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    The motors he posted are exactly the same type of stepper I am using (56x56mm - Nema 23) so these would definitely give you a better machine.... but of course then you are increasing the cost to build your project....

    And if you are going to spend that kind of money on just motors, might as well go for the motor and driver kit like this >>> http://www.hobbycnc.com/products/hobbycnc-ez-driver-board-packages/

    B. Morse
     
  18. R!f@@

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    You guys are still underestimating me :cool:.
    It's not the electronics I am worried about. I can virtually construct any thing on a PCB. It's the hardware that I don't have.
    BMorse, what do u think of this one
    Will it suffice for a suitable table.
    The interface and stepper drivers is child's play to me :cool:, well at least the drivers are, still I doubt on the PCB interface part.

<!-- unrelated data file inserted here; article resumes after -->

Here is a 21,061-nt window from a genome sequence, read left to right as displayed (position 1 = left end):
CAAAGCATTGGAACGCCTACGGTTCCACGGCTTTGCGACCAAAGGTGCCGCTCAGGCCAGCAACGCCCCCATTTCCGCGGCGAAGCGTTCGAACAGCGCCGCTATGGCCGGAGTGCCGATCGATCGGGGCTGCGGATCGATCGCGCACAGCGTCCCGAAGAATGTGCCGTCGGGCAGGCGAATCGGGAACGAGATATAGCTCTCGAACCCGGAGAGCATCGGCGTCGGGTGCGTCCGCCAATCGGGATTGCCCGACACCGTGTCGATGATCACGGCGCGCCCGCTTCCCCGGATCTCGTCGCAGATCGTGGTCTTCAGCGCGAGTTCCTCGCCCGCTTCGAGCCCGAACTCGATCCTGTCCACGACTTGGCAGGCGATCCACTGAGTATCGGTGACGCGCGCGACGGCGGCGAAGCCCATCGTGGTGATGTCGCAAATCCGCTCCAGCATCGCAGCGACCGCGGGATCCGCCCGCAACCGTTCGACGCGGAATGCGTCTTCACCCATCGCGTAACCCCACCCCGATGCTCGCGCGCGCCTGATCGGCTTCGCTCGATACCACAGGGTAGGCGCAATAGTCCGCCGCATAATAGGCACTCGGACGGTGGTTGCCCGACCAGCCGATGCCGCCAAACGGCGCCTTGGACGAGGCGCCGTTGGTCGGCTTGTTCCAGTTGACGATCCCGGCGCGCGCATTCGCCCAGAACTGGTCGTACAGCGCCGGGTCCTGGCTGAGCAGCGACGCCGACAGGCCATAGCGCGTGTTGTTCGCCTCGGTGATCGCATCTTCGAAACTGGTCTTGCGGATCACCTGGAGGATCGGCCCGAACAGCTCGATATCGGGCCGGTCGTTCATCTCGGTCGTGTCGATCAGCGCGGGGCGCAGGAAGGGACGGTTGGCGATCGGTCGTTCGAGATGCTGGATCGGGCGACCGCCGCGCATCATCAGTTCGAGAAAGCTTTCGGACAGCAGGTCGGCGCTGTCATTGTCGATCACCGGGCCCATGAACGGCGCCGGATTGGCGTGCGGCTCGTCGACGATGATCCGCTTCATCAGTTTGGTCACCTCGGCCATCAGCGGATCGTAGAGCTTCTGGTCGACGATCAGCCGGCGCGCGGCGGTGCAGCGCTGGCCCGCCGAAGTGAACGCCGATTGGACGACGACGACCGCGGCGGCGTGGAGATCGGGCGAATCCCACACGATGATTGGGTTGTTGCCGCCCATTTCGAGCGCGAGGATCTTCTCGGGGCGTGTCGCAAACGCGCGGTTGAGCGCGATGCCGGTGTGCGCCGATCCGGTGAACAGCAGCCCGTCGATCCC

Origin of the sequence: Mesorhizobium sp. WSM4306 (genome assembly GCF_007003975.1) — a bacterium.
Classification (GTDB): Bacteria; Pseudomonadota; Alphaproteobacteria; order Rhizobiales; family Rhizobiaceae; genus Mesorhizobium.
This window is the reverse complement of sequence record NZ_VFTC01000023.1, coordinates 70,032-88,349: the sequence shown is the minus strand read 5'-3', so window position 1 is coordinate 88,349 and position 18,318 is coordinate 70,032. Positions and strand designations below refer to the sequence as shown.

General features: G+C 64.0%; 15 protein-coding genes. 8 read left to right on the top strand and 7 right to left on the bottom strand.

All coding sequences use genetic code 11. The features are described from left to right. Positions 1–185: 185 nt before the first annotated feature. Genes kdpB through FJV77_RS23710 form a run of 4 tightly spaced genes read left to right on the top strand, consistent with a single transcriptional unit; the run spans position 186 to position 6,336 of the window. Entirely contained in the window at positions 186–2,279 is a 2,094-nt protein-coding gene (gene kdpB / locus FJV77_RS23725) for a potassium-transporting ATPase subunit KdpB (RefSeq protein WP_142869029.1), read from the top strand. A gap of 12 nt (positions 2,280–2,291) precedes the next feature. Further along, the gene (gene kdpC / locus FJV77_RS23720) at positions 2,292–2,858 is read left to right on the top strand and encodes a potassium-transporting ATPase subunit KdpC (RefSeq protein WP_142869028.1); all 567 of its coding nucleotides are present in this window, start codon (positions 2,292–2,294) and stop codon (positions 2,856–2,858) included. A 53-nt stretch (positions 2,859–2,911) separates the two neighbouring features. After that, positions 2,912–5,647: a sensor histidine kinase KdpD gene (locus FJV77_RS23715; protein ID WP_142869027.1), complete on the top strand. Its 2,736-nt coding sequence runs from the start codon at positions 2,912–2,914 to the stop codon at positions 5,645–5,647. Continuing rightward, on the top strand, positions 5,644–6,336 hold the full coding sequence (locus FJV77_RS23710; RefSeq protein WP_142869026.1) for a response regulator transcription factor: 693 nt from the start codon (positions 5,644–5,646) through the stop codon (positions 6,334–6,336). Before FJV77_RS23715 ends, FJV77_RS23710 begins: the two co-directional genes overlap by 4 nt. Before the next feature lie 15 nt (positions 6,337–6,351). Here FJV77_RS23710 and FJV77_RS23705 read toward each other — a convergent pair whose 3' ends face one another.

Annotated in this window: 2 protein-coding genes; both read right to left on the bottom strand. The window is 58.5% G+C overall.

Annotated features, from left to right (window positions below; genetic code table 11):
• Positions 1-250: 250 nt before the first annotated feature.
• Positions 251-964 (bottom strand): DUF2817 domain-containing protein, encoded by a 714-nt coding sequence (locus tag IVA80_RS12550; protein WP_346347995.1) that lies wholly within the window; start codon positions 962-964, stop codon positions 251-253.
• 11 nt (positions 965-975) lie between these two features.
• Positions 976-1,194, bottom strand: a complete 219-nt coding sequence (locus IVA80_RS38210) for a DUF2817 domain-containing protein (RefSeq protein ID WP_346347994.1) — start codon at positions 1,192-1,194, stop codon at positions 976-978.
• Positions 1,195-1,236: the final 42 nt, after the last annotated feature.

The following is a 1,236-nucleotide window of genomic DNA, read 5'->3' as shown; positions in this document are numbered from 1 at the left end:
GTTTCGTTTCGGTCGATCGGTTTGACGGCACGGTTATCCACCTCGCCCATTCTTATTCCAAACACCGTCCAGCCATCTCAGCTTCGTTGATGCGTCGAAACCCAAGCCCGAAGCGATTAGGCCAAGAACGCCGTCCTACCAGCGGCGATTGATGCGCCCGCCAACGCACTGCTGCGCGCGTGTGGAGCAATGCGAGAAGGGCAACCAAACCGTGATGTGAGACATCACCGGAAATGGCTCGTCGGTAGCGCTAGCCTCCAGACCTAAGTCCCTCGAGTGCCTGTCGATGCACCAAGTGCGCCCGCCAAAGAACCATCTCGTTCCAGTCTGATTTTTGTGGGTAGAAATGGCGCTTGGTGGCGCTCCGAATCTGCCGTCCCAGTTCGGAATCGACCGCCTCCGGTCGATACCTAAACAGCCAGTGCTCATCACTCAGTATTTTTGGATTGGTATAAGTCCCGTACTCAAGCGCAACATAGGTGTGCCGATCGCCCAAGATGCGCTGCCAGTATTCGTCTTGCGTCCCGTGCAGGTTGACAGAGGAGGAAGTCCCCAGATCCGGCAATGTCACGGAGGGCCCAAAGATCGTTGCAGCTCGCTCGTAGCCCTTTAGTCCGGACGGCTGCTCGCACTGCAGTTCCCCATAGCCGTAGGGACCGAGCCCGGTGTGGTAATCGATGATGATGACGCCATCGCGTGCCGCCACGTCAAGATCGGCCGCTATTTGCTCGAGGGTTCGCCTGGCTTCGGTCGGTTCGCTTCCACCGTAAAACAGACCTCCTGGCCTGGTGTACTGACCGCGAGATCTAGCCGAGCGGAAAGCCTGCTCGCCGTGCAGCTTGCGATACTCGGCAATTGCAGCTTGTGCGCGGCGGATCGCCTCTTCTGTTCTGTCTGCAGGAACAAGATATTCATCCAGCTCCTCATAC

But it will be at a later stage. For now I am worried about the axis motion hardware.
     
  19. BMorse

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    Wood frames are ok, but you have to realize that wood has a tendency of warping / shrinking after a while, especially if in a high humidity area, the wood will expand and contract...... so It would be good for a while, but you might end up maintaining way too often....and I would not know how well it would keep its axis's aligned.......BUT, it would still not be bad for a starter machine.......

    B. Morse
     
  20. R!f@@

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    My thoughts exactly.

    I'm having a hard time running the tacho, with a PIC16F628 and 20x2 LCD.
    I thinks the LCD command set is giving me problem, and may be the 4Mhz Xtal.
    Circuit uses a 2 pin one, what I have is 3 pin one.
    So I think I will enable the internal oscillator.
    question is will it hinder the RPM accuracy reading? :confused: